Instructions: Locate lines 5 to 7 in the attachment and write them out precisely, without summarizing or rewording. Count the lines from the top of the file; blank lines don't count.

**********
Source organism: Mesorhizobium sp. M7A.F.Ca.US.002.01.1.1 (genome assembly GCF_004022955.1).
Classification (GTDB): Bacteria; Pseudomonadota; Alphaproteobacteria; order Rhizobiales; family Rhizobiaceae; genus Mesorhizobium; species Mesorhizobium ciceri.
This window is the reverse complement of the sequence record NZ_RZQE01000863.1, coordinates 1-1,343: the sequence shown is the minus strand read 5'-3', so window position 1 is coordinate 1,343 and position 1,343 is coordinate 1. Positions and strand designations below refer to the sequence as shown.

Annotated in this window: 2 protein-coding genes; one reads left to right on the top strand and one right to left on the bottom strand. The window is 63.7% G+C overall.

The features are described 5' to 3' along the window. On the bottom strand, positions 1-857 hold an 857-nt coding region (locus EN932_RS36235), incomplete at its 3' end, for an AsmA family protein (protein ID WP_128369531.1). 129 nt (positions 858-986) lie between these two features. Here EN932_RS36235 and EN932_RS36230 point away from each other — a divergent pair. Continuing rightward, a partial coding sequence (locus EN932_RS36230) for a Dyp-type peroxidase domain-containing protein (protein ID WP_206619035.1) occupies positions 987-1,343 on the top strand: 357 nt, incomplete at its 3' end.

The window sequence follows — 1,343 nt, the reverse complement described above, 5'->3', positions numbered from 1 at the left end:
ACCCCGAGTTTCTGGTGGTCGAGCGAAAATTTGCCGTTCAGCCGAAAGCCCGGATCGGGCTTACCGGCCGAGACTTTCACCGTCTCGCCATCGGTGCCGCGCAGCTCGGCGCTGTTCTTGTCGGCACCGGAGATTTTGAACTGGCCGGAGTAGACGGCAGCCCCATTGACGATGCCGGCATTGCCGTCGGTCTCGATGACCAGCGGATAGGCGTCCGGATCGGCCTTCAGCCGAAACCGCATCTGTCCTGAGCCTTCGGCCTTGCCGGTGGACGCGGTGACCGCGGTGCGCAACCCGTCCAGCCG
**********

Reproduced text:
The features are described 5' to 3' along the window. On the bottom strand, positions 1-857 hold an 857-nt coding region (locus EN932_RS36235), incomplete at its 3' end, for an AsmA family protein (protein ID WP_128369531.1). 129 nt (positions 858-986) lie between these two features. Here EN932_RS36235 and EN932_RS36230 point away from each other — a divergent pair. Continuing rightward, a partial coding sequence (locus EN932_RS36230) for a Dyp-type peroxidase domain-containing protein (protein ID WP_206619035.1) occupies positions 987-1,343 on the top strand: 357 nt, incomplete at its 3' end.

The window sequence follows — 1,343 nt, the reverse complement described above, 5'->3', positions numbered from 1 at the left end:
ACCCCGAGTTTCTGGTGGTCGAGCGAAAATTTGCCGTTCAGCCGAAAGCCCGGATCGGGCTTACCGGCCGAGACTTTCACCGTCTCGCCATCGGTGCCGCGCAGCTCGGCGCTGTTCTTGTCGGCACCGGAGATTTTGAACTGGCCGGAGTAGACGGCAGCCCCATTGACGATGCCGGCATTGCCGTCGGTCTCGATGACCAGCGGATAGGCGTCCGGATCGGCCTTCAGCCGAAACCGCATCTGTCCTGAGCCTTCGGCCTTGCCGGTGGACGCGGTGACCGCGGTGCGCAACCCGTCCAGCCG